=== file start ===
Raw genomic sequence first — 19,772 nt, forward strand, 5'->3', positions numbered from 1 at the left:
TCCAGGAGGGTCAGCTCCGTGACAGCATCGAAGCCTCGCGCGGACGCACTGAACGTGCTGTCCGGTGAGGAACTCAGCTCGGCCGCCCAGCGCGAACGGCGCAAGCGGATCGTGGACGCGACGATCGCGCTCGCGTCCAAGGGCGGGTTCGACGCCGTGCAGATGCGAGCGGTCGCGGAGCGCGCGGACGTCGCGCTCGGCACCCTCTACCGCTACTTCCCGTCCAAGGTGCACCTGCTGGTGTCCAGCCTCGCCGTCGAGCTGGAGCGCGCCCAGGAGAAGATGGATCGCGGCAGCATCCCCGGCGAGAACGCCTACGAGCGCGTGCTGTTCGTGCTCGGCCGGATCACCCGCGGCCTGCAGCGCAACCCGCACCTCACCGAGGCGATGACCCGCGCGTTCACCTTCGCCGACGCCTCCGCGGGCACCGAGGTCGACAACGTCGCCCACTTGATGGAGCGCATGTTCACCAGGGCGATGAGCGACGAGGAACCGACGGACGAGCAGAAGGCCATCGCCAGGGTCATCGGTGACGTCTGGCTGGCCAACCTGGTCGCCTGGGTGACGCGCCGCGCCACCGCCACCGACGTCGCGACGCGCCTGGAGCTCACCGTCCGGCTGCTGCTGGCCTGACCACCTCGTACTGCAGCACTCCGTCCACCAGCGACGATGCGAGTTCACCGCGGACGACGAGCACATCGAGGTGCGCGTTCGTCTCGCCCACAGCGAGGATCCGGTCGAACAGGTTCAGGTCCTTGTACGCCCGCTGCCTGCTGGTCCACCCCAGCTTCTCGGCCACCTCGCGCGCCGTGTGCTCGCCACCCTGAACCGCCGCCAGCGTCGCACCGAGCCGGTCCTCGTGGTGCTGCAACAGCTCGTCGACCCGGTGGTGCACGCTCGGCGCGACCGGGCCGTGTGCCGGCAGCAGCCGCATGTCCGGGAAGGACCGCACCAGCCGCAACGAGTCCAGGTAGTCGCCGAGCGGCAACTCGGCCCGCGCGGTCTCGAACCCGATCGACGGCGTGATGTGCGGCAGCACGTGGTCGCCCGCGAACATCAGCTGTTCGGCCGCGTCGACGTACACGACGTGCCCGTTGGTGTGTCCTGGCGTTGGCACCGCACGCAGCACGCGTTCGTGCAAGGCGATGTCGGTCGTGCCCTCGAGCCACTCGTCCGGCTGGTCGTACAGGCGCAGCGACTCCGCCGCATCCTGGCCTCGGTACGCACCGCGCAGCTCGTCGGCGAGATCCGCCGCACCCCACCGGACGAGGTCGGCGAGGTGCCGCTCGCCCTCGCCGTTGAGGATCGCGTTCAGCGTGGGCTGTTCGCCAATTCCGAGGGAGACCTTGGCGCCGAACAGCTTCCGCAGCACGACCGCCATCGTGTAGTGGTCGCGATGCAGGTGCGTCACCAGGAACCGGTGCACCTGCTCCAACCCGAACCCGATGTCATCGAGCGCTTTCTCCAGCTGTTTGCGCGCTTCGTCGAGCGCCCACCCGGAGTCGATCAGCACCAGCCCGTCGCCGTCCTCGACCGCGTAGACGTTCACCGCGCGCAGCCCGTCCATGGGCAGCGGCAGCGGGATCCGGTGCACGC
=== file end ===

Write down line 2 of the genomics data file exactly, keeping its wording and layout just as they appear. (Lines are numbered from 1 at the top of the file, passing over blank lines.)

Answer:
TCCAGGAGGGTCAGCTCCGTGACAGCATCGAAGCCTCGCGCGGACGCACTGAACGTGCTGTCCGGTGAGGAACTCAGCTCGGCCGCCCAGCGCGAACGGCGCAAGCGGATCGTGGACGCGACGATCGCGCTCGCGTCCAAGGGCGGGTTCGACGCCGTGCAGATGCGAGCGGTCGCGGAGCGCGCGGACGTCGCGCTCGGCACCCTCTACCGCTACTTCCCGTCCAAGGTGCACCTGCTGGTGTCCAGCCTCGCCGTCGAGCTGGAGCGCGCCCAGGAGAAGATGGATCGCGGCAGCATCCCCGGCGAGAACGCCTACGAGCGCGTGCTGTTCGTGCTCGGCCGGATCACCCGCGGCCTGCAGCGCAACCCGCACCTCACCGAGGCGATGACCCGCGCGTTCACCTTCGCCGACGCCTCCGCGGGCACCGAGGTCGACAACGTCGCCCACTTGATGGAGCGCATGTTCACCAGGGCGATGAGCGACGAGGAACCGACGGACGAGCAGAAGGCCATCGCCAGGGTCATCGGTGACGTCTGGCTGGCCAACCTGGTCGCCTGGGTGACGCGCCGCGCCACCGCCACCGACGTCGCGACGCGCCTGGAGCTCACCGTCCGGCTGCTGCTGGCCTGACCACCTCGTACTGCAGCACTCCGTCCACCAGCGACGATGCGAGTTCACCGCGGACGACGAGCACATCGAGGTGCGCGTTCGTCTCGCCCACAGCGAGGATCCGGTCGAACAGGTTCAGGTCCTTGTACGCCCGCTGCCTGCTGGTCCACCCCAGCTTCTCGGCCACCTCGCGCGCCGTGTGCTCGCCACCCTGAACCGCCGCCAGCGTCGCACCGAGCCGGTCCTCGTGGTGCTGCAACAGCTCGTCGACCCGGTGGTGCACGCTCGGCGCGACCGGGCCGTGTGCCGGCAGCAGCCGCATGTCCGGGAAGGACCGCACCAGCCGCAACGAGTCCAGGTAGTCGCCGAGCGGCAACTCGGCCCGCGCGGTCTCGAACCCGATCGACGGCGTGATGTGCGGCAGCACGTGGTCGCCCGCGAACATCAGCTGTTCGGCCGCGTCGACGTACACGACGTGCCCGTTGGTGTGTCCTGGCGTTGGCACCGCACGCAGCACGCGTTCGTGCAAGGCGATGTCGGTCGTGCCCTCGAGCCACTCGTCCGGCTGGTCGTACAGGCGCAGCGACTCCGCCGCATCCTGGCCTCGGTACGCACCGCGCAGCTCGTCGGCGAGATCCGCCGCACCCCACCGGACGAGGTCGGCGAGGTGCCGCTCGCCCTCGCCGTTGAGGATCGCGTTCAGCGTGGGCTGTTCGCCAATTCCGAGGGAGACCTTGGCGCCGAACAGCTTCCGCAGCACGACCGCCATCGTGTAGTGGTCGCGATGCAGGTGCGTCACCAGGAACCGGTGCACCTGCTCCAACCCGAACCCGATGTCATCGAGCGCTTTCTCCAGCTGTTTGCGCGCTTCGTCGAGCGCCCACCCGGAGTCGATCAGCACCAGCCCGTCGCCGTCCTCGACCGCGTAGACGTTCACCGCGCGCAGCCCGTCCATGGGCAGCGGCAGCGGGATCCGGTGCACGC